Harris noted his enjoyment in seeing underrepresented minority faculty progress at MIT.
“I’m so proud of them, and so pleased I’ve had the opportunity to serve them,” said Harris, who is the Charles Stark Draper Professor of Aeronautics and Astronautics, served as head of the Department of Aeronautics and Astronautics from 2003 to 2008, and was the first director of MIT’s Office of Minority Education.
Named to the new position of associate provost for faculty equity in February 2008 by then-Provost L. Rafael Reif — who is now MIT’s president — Harris played a role in producing a uniquely comprehensive report on the subject that MIT released publicly in January 2010.
That study, MIT’s “Report of the Initiative for Faculty Race and Diversity,” was based on more than two years of research, and led by a group of faculty representing all five of the Institute’s schools.
Among other findings, the report highlighted data showing that MIT draws heavily from its own PhD candidates (and those of a small number of other schools) when hiring tenure-track faculty. It suggested that casting a wider net could help MIT find outstanding minority-group job candidates it might otherwise overlook, and in the process, help MIT’s “competitive advantage” in academia.
The report recommended, in part, “realistic but meaningful specific goals” for underrepresented minority faculty recruitment; training for faculty to work around potential biases in candidate recruitment; stronger networking with other schools; more active faculty mentoring; and a “climate of inclusion” to make these issues easier to discuss.
“We have a blueprint for success,” Harris says. “This is the most thorough study of its kind in higher education. No one [else] has done this.”
The more MIT “can build infrastructure to implement this,” Harris adds, the more the Institute will benefit in the long run. His advice to the MIT community on the issue is direct: “Get to work.”
At the same time that Harris has been focused on bringing more underrepresented minorities into the faculty, Liskov has been examining ways to build parity for women on the MIT faculty.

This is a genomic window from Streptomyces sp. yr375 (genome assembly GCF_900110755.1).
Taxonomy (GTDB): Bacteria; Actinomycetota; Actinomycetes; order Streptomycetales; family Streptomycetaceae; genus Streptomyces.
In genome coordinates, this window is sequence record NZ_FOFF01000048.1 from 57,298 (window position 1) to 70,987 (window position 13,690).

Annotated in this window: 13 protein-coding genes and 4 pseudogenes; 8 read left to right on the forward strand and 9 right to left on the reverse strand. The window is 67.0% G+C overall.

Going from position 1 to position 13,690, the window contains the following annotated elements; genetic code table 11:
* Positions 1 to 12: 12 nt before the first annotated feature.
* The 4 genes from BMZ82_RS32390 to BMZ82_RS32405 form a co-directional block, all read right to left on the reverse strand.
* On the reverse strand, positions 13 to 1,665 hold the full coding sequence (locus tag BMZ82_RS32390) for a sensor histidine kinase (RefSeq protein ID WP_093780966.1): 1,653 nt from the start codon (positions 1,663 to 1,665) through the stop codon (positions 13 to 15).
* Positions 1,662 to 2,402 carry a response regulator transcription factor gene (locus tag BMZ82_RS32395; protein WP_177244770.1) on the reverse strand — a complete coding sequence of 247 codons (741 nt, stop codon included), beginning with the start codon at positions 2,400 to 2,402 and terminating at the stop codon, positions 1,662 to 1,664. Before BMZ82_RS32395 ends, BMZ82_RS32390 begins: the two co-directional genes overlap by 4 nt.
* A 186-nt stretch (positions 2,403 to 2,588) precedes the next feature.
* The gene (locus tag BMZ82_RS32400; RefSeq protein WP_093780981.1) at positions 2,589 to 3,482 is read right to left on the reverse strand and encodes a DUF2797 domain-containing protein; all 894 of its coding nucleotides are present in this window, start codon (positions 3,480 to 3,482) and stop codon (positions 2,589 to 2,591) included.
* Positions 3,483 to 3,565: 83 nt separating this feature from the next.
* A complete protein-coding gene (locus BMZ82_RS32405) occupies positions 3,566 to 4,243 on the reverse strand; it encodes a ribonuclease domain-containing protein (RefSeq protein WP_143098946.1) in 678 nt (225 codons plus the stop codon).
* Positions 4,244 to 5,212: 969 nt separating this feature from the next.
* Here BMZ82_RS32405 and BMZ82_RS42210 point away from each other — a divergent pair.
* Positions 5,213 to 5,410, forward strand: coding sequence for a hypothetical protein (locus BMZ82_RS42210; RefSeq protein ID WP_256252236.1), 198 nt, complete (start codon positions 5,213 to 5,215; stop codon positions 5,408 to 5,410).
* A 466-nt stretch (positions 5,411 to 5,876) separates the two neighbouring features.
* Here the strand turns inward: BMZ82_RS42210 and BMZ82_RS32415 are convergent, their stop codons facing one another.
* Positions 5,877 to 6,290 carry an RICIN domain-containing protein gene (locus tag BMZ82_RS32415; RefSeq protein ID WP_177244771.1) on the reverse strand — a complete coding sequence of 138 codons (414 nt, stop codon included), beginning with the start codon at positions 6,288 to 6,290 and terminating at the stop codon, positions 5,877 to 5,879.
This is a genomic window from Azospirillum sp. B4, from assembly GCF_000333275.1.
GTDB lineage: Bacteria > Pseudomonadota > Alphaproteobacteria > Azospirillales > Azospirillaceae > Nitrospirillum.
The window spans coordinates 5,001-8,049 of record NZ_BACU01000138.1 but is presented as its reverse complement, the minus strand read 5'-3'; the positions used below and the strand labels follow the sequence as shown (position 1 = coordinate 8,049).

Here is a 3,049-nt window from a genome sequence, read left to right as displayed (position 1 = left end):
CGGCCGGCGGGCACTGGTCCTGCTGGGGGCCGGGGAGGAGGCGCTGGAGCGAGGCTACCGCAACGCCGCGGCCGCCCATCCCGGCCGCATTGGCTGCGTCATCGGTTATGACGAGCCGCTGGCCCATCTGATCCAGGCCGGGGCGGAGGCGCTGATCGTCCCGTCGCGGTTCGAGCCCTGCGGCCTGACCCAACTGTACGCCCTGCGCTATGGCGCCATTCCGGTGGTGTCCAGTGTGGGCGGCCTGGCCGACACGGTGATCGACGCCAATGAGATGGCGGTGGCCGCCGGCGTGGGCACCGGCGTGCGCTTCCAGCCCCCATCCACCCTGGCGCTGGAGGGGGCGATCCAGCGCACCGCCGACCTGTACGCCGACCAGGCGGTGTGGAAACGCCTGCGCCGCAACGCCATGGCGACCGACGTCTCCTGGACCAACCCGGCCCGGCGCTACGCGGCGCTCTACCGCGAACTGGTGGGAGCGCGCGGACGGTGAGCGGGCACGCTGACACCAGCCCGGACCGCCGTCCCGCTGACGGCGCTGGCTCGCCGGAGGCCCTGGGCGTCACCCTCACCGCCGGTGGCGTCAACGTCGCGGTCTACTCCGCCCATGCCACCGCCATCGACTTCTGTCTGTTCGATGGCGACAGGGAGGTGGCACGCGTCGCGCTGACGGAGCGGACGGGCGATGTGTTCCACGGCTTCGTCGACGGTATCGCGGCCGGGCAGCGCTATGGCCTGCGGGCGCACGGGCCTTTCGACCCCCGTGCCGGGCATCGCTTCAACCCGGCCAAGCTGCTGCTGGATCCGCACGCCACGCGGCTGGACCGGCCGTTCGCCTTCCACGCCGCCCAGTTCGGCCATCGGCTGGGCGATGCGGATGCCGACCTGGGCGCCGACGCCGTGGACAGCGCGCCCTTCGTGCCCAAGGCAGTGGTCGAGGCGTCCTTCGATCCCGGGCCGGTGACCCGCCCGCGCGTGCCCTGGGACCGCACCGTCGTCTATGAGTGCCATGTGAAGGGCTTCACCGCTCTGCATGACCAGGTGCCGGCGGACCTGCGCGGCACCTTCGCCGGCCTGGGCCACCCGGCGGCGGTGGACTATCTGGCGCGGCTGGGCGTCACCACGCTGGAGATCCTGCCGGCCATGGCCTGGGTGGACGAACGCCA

Liskov — an Institute Professor at MIT, and winner in 2009 of the prestigious Turing Award, often described as the “Nobel Prize in computing” — says there are three main areas in which she has been focused: faculty hiring, faculty retention, and family issues for faculty, which can place major demands upon female scholars. In the first case, recruitment, there is clear overlap between her concerns and those of Harris.
“The issue is making sure there is diversity in the pool, and that the candidates are treated equitably,” Liskov says. “One of the main [problems] is implicit bias. This is a well-understood psychological issue, that people have a tendency to think less well of those in underrepresented groups.” Liskov has helped initiate training and awareness programs for faculty, which include recognition of the idea that women may be less likely to apply for jobs in the first place.
“In the end the choice is going to be made based on the needs of the department and quality of the candidates,” Liskov says. “But if some candidates are not interviewed, there is no chance they will get the job.”
When it comes to faculty retention, Liskov adds, the problem is again one of equity, this time concerning the range of responsibilities faced by junior faculty. It is important, she believes, that “everybody is given a fair shot” at tenure, working under the same kinds of conditions.
Liskov also helped prepare a 2011 study on gender equity for faculty, “A Report on the Status of Women Faculty in the Schools of Science and Engineering.” It followed major reports on the subject that MIT released in 1999 and 2002. The path-breaking 1999 report acknowledged gender differences in resource distribution at MIT, especially among senior faculty. But the most recent study does report progress: Between 1999 and 2011, the number of women on the MIT faculty increased from 32 to 60 in the School of Engineering and from 30 to 52 in the School of Science.
When it comes to family issues for faculty, Liskov has helped introduce policy tweaks to help professors with children, such as improved access to child care and preschool on the MIT campus.
Overall, Liskov says, “I think people are receptive in principle. But this is a continuing issue. It’s not something that’s done. It’s going to require attention for many years to come.”
The role of the associate provost for faculty equity thus entails significant involvement in formal, Institute-wide efforts to implement best practices in the workplace. But in Harris’ experience, it also involves informal mentoring of colleagues — which serves as its own benefit.
“Sometimes it’s been one-on-one, if I have a conversation with a junior colleague and they find a way to go forward, you see the spark in their eyes, the brisk pace in their step, their head is high, they feel like they can move forward to the next level, those are real joys, those are the things I will take away to the rocking-chair stage,” Harris says.
“The gift to give is the greatest gift,” he adds. “To serve in that capacity has been very rewarding.”